Excellent Clinical Performance Excellent Clinical Performance
A proven transcatheter technology

Available for the treatment of pediatric and adult patients with dysfunctional RVOT conduit or surgical bioprosthetic valve in the pulmonic position.

Delayed Surgical Intervention

A less invasive alternative to surgery for patients with a history of pulmonary valve intervention.

100%

Freedom from surgical re-intervention at 1 year*

Freedom from reintervention with transcatheter pulmonic valve replacement (TPVR) or valve-in-valve at 1 year*

Excellent Clinical Performance

0%

All cause death at 1 year†*

Endocarditis at 1 year*

Valve frame fracture at 1 year*

  • 98.1% Device success rate*
  • 49% Reduction of mean RVOT gradient at 1 year‡*
  • 93% None/trace paravalvular regurgitation at 1 year*
  • 0% Tricuspid injury*

The major risks associated with the transcatheter pulmonic valve procedure include death, heart damage potentially requiring surgery, bleeding, blood vessel complications, and irregular heart beat.

product
  • * COMPASSION S3 Trial results using the 20, 23, 26, and 29 mm SAPIEN 3 valve, valve implant population (n=56)
  • Device success is a composite of
    • Single THV implanted in the desired location
    • RV-PA peak-to-peak gradient < 35 mmHg post implantation
    • Less than moderate PR by discharge TTE (or earliest evaluable TTE)
    • Free of explant at 24 hours post implantation
  • 49% reduction from baseline to 1 year (28.0 +/- 1.7 mmHg-14.2 +/- 1.0 mmHg)
Transformational valve design

Edwards Commander Delivery System

Features of the Edwards Commander Delivery System

  • Allows for valve positioning and deployment
  • Dual articulation for coaxiality
  • Optimal control
Edwards Commander Delivery System

Edwards eSheath Introducer Set

Features of the Edwards eSheath Introducer set

  • Hydrophilic coating designed for ease of insertion
  • 14F & 16F low-profile access
  • Dynamic Expansion Mechanism (DEM) for low-profile access
Edwards eSheath Introducer Set
Procedural animation

Patient information

For more information on Transcatheter Pulmonic Valve Replacement with the Edwards SAPIEN 3 valve, visit PulmonicValveTherapy.com

Download the Edwards SAPIEN 3 transcatheter pulmonic valve patient brochure.

Important safety information

Edwards SAPIEN 3 Transcatheter Heart Valve System – Pulmonic

Indications: The Edwards SAPIEN 3 Transcatheter Heart Valve (THV) System with Edwards Commander Delivery System is indicated for use in the management of pediatric and adult patients who have a clinical indication for intervention on a dysfunctional right ventricular outflow tract (RVOT) conduit or surgical bioprosthetic valve in the pulmonic position with ≥ moderate regurgitation and/or a mean RVOT gradient of ≥ 35 mmHg.

Important safety information

Edwards SAPIEN 3 Transcatheter Heart Valve System – Pulmonic

Indications: The Edwards SAPIEN 3 Transcatheter Heart Valve (THV) System with Edwards Commander Delivery System is indicated for use in the management of pediatric and adult patients who have a clinical indication for intervention on a dysfunctional right ventricular outflow tract (RVOT) conduit or surgical bioprosthetic valve in the pulmonic position with ≥ moderate regurgitation and/or a mean RVOT gradient of ≥ 35 mmHg.

Contraindications: The Edwards SAPIEN 3 THV System with Edwards Commander Delivery System is contraindicated in patients who cannot tolerate an anticoagulation/antiplatelet regimen or who have active bacterial endocarditis or other active infections.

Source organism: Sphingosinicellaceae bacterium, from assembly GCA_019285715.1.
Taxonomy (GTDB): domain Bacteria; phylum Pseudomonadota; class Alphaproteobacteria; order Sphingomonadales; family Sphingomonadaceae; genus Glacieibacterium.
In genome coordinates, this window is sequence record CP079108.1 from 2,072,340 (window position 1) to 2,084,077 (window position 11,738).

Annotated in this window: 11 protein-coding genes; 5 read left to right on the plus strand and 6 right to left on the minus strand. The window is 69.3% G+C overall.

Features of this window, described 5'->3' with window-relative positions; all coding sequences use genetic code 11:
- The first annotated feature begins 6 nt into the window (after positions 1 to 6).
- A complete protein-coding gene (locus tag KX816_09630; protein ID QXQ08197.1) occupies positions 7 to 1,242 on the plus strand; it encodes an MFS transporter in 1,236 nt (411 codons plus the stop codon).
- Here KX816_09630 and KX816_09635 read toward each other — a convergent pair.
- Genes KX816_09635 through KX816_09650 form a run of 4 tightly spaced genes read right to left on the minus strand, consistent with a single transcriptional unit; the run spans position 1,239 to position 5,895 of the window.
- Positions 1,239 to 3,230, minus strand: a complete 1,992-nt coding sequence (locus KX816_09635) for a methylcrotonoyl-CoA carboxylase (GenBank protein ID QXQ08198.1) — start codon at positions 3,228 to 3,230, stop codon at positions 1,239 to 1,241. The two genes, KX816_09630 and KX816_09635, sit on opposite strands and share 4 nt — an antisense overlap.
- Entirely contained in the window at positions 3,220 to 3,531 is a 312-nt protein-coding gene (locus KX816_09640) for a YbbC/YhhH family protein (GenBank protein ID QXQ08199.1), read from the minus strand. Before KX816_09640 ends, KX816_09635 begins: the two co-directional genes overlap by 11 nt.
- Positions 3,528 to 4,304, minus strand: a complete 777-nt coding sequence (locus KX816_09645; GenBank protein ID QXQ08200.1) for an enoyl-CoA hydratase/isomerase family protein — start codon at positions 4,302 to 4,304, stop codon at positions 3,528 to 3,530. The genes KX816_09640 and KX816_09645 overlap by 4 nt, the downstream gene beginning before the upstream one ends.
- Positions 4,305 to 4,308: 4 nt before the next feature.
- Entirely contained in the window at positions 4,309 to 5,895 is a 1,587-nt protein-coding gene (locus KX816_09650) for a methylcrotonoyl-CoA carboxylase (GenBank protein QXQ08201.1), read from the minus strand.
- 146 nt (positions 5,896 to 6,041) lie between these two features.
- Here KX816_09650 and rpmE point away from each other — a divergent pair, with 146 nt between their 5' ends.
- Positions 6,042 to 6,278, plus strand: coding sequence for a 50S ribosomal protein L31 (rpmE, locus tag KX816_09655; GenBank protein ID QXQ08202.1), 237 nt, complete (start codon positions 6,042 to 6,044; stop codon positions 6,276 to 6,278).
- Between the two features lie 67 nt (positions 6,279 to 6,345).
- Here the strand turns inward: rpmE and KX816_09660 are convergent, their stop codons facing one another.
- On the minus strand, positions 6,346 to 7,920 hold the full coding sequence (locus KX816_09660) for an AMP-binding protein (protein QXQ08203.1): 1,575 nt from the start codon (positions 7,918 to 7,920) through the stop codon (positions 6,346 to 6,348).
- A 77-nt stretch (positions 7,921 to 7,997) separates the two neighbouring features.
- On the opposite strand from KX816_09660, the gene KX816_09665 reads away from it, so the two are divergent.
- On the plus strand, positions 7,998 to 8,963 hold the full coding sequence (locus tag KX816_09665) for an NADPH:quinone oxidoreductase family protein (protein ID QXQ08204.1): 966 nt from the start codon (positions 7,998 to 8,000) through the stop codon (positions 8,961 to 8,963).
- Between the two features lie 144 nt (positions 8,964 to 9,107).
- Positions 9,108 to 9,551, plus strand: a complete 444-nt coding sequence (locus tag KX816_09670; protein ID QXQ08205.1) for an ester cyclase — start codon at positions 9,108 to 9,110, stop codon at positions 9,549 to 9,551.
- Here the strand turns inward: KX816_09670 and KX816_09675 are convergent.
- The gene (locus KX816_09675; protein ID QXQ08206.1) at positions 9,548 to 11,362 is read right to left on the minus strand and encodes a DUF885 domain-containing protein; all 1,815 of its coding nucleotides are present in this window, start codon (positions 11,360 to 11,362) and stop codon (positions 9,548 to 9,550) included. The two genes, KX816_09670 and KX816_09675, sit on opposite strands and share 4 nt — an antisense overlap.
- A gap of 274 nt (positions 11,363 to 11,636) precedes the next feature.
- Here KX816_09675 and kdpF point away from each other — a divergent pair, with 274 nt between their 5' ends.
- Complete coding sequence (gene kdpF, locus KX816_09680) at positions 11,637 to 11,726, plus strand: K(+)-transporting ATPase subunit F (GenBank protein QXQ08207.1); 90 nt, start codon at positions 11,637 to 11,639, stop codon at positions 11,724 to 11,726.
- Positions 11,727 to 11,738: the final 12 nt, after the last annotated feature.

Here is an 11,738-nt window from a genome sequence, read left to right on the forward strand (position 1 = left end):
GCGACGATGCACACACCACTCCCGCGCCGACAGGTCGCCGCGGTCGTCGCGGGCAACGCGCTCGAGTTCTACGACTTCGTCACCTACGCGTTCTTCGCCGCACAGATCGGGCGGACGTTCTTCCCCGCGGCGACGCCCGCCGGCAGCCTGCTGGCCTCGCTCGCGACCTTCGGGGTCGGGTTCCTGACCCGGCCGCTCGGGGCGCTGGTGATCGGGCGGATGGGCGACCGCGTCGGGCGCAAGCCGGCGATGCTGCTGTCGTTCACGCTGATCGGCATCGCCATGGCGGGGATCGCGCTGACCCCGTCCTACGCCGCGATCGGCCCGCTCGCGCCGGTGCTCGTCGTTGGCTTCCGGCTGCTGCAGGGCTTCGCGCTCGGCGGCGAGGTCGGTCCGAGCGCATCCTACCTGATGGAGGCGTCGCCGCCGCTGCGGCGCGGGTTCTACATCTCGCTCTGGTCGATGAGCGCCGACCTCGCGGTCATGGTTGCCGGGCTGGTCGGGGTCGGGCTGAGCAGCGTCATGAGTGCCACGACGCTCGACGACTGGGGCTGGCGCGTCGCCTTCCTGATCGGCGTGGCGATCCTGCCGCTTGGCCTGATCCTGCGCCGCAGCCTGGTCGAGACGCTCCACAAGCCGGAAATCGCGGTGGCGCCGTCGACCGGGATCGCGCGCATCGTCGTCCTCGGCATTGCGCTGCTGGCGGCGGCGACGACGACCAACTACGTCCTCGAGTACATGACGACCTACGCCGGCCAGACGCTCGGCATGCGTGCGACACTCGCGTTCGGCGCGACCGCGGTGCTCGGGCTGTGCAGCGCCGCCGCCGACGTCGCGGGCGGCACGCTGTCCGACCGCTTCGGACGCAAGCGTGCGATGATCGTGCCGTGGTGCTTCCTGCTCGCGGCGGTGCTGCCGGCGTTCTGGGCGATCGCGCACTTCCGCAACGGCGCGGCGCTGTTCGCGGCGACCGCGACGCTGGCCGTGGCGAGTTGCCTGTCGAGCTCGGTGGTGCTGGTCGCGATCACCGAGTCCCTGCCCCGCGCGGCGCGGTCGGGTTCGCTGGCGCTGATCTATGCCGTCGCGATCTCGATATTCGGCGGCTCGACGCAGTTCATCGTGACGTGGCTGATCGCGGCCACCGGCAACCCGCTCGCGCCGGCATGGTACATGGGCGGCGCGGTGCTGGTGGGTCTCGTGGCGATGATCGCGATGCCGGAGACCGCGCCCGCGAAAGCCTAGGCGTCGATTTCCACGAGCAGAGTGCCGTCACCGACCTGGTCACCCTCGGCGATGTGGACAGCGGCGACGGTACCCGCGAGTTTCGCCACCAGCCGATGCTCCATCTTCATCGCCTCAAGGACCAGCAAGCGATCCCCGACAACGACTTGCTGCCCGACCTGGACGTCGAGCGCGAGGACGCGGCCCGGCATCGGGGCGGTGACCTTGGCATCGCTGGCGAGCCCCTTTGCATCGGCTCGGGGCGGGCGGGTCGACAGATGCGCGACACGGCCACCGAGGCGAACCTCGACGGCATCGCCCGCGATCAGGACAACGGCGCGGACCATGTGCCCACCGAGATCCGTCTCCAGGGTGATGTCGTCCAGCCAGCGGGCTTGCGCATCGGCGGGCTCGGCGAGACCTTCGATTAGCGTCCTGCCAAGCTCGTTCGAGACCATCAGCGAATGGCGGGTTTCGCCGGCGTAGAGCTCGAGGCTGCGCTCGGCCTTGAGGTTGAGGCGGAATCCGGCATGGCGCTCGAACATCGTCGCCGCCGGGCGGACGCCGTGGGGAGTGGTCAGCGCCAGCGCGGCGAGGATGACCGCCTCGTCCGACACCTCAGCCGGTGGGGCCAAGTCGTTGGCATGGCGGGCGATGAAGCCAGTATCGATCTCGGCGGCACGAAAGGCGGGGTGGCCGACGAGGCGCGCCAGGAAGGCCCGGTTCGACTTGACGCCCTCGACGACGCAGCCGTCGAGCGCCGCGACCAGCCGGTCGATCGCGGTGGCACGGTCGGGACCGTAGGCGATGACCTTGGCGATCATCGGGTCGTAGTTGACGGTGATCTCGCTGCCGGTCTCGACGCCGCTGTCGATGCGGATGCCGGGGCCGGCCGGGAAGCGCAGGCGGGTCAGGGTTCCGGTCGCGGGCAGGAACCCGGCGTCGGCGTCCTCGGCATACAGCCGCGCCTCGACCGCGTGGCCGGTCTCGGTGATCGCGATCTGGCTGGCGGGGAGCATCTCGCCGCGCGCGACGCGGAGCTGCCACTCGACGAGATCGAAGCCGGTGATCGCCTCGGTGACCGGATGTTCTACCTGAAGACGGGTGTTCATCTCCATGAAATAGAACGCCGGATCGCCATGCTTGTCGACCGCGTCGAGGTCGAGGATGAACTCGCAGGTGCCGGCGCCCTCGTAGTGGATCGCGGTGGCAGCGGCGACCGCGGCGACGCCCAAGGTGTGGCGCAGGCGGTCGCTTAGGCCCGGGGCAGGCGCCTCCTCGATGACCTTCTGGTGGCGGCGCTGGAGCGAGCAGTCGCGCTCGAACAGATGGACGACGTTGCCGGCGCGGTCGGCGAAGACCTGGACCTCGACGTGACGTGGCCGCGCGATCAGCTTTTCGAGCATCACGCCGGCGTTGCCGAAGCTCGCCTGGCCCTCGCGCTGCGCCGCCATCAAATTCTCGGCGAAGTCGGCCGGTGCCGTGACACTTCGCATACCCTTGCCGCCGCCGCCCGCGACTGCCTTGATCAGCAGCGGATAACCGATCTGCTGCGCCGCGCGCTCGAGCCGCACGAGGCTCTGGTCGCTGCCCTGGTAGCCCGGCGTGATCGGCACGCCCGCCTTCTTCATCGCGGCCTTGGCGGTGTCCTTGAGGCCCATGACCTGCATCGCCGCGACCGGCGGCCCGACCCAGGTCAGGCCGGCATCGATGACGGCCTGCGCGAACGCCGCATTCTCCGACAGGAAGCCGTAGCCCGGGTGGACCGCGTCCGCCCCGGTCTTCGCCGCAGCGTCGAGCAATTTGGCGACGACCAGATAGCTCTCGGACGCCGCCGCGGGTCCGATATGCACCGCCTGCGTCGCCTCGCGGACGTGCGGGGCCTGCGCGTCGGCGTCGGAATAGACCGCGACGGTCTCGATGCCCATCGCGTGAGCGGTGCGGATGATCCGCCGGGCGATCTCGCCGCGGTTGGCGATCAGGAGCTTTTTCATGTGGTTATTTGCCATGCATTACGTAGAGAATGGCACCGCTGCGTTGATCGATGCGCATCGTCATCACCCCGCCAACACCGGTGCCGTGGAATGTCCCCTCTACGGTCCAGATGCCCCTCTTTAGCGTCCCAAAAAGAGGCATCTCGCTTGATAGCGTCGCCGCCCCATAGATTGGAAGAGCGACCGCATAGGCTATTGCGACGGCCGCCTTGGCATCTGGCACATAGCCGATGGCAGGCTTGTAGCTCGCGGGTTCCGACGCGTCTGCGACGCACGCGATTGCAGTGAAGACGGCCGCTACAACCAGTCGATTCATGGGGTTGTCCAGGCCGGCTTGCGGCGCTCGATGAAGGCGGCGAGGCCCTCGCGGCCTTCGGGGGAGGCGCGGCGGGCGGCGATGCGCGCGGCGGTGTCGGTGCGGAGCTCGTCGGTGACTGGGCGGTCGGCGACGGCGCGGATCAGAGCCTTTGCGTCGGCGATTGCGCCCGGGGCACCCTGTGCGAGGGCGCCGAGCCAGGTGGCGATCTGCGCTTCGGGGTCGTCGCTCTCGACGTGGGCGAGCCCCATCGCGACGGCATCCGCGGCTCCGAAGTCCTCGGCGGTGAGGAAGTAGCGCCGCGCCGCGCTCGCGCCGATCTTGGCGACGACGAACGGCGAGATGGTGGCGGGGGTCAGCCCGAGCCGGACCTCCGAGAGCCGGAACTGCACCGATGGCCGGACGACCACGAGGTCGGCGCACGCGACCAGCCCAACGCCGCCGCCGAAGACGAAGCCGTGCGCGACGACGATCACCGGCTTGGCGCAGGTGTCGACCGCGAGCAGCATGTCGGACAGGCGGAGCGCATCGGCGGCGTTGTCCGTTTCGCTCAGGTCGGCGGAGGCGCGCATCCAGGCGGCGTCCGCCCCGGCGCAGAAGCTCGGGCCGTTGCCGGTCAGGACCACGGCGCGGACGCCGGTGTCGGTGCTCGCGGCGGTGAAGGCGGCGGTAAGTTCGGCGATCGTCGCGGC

Warnings: The devices are designed, intended, and distributed for single use only. Do not resterilize or reuse the devices. There are no data to support the sterility, nonpyrogenicity, and functionality of the devices after reprocessing. Correct sizing of the valve into the non-compliant RVOT conduit or failing bioprosthesis (landing zone) is essential to minimize risks. Too small of a valve may result in paravalvular leak, migration, or valve embolization; whereas too large of a valve may result in residual gradient (patient-prosthesis mismatch) or RVOT rupture. Accelerated deterioration of the valve may occur in patients with an altered calcium metabolism. Assessment for coronary compression risk prior to valve implantation is essential to prevent the risk of severe patient harm. The physician must verify correct orientation of the valve prior to its implantation; the inflow (outer skirt end) of the valve should be oriented towards the proximal end (handle) of the delivery system to prevent the risk of severe patient harm. Prior to delivery, the valve must remain hydrated at all times and cannot be exposed to solutions other than its shipping storage solution and sterile physiologic rinsing solution. Valve leaflets mishandled or damaged during any part of the procedure will require replacement of the valve. Patients with pre-existing bioprostheses should be carefully assessed prior to implantation of the valve to ensure proper valve positioning and deployment. Do not use the valve if the tamper evident seal is broken, the storage solution does not completely cover the valve, the temperature indicator has been activated, the valve is damaged, or the expiration date has elapsed. Do not mishandle the delivery system or use it if the packaging or any components are not sterile, have been opened or are damaged (e.g. kinked or stretched), or the expiration date has elapsed. Use of excessive contrast media may lead to renal failure. Measure the patient’s creatinine level prior to the procedure. Contrast media usage should be monitored. Patient injury could occur if the delivery system is not un-flexed prior to removal. Care should be exercised in patients with hypersensitivities to cobalt, nickel, chromium, molybdenum, titanium, manganese, silicon, and/or polymeric materials. The procedure should be conducted under fluoroscopic guidance. Some fluoroscopically guided procedures are associated with a risk of radiation injury to the skin. These injuries may be painful, disfiguring, and long-lasting. It is recommended that all prosthetic heart valve recipients be prophylactically treated for endocarditis to minimize the possibility of prosthetic valve infection. Valve recipients should be maintained on anticoagulant/antiplatelet therapy, except when contraindicated, as determined by their physician. This device has not been tested for use without anticoagulation. Do not add or apply antibiotics to the storage solution, rinse solutions or to the valve.